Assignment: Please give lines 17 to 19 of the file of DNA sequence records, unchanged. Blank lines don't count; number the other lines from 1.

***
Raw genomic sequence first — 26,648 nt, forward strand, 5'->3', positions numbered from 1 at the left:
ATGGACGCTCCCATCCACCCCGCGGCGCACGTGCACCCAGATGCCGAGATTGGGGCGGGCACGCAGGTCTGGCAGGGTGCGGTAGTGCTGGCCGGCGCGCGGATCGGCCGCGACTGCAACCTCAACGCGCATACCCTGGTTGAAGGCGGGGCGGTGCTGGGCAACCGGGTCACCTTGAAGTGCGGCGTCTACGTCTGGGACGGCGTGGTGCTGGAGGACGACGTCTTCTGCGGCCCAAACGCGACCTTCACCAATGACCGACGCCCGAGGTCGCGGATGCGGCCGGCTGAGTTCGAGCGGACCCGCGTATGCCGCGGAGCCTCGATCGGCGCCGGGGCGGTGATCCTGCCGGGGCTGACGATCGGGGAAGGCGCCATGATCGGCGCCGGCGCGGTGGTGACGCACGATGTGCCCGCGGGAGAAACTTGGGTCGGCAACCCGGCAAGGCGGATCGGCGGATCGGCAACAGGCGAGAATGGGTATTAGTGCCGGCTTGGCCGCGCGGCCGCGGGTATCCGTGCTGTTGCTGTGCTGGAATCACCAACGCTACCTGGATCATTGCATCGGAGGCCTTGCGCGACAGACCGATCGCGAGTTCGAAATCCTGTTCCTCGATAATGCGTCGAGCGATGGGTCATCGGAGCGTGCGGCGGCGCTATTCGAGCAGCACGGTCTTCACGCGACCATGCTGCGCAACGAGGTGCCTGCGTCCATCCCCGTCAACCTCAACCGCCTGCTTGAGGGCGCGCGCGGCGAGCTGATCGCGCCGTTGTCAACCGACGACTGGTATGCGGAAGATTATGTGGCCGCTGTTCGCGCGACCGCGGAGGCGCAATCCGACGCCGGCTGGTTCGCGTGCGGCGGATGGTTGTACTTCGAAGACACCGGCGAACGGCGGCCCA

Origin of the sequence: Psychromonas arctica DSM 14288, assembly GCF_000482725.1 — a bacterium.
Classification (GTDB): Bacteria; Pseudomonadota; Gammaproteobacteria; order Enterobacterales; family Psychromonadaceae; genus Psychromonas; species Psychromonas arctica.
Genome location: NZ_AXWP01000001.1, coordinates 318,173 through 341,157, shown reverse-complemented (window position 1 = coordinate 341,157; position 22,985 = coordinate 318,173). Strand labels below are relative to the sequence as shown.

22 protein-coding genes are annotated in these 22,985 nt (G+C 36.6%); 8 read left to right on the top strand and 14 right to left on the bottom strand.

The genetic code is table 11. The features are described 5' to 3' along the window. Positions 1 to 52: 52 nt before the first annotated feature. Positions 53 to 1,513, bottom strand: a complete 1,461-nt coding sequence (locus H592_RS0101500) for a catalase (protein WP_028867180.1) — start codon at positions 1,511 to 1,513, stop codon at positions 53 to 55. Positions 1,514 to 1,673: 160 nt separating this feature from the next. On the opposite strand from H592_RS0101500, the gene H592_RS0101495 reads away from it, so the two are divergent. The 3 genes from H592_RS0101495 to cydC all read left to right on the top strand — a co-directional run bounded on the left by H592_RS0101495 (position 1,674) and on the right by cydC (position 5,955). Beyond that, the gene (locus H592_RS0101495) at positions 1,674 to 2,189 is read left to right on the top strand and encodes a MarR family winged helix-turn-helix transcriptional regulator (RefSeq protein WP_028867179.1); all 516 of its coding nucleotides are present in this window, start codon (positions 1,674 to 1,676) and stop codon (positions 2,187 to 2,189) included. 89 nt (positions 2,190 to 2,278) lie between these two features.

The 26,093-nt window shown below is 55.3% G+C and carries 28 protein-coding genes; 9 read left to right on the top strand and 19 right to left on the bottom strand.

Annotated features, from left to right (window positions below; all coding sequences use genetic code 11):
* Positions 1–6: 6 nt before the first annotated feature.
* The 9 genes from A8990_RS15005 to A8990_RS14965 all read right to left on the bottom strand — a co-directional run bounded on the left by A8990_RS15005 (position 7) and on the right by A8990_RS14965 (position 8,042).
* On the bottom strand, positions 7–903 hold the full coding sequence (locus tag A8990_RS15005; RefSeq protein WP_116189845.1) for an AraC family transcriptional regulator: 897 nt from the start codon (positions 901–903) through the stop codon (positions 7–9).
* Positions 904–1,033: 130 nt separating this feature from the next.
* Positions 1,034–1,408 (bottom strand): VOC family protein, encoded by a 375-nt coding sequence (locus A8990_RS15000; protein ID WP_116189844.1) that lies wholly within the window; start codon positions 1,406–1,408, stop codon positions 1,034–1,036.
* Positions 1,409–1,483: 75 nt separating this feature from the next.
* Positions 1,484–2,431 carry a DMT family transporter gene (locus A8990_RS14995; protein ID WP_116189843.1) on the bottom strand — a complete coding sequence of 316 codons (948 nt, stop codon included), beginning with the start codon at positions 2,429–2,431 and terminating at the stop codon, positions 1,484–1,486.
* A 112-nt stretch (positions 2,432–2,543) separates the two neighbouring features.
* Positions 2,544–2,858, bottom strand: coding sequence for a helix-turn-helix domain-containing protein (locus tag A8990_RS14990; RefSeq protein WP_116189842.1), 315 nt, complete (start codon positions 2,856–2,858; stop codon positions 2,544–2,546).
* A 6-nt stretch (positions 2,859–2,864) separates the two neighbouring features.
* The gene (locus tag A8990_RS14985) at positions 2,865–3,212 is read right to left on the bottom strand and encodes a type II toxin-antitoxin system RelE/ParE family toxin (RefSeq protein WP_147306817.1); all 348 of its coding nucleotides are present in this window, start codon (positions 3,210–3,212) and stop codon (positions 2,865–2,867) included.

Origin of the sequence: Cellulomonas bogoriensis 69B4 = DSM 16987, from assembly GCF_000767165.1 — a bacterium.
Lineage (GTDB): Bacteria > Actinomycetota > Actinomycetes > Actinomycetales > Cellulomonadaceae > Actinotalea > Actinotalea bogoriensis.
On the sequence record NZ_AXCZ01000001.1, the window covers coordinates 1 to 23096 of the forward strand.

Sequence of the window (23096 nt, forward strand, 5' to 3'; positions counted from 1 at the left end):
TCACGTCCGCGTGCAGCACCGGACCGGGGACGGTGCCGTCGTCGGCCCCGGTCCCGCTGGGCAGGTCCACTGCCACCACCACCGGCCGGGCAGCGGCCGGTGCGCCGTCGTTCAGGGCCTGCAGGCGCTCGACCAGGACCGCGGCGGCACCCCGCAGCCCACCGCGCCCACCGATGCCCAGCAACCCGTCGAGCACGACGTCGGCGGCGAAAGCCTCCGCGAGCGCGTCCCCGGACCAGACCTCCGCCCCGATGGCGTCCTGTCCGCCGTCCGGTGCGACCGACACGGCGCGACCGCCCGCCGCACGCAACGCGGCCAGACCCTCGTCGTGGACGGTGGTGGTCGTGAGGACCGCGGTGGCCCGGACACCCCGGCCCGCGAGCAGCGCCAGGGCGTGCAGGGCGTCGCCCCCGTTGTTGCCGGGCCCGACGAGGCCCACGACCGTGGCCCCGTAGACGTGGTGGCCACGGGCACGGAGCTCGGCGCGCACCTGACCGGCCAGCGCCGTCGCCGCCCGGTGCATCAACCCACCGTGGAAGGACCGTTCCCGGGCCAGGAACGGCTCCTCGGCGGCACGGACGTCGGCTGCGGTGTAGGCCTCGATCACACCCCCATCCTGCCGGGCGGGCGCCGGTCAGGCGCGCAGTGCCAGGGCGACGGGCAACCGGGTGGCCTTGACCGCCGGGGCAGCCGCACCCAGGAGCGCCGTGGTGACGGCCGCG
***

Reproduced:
* A 112-nt stretch (positions 2,432–2,543) separates the two neighbouring features.
* Positions 2,544–2,858, bottom strand: coding sequence for a helix-turn-helix domain-containing protein (locus tag A8990_RS14990; RefSeq protein WP_116189842.1), 315 nt, complete (start codon positions 2,856–2,858; stop codon positions 2,544–2,546).
* A 6-nt stretch (positions 2,859–2,864) separates the two neighbouring features.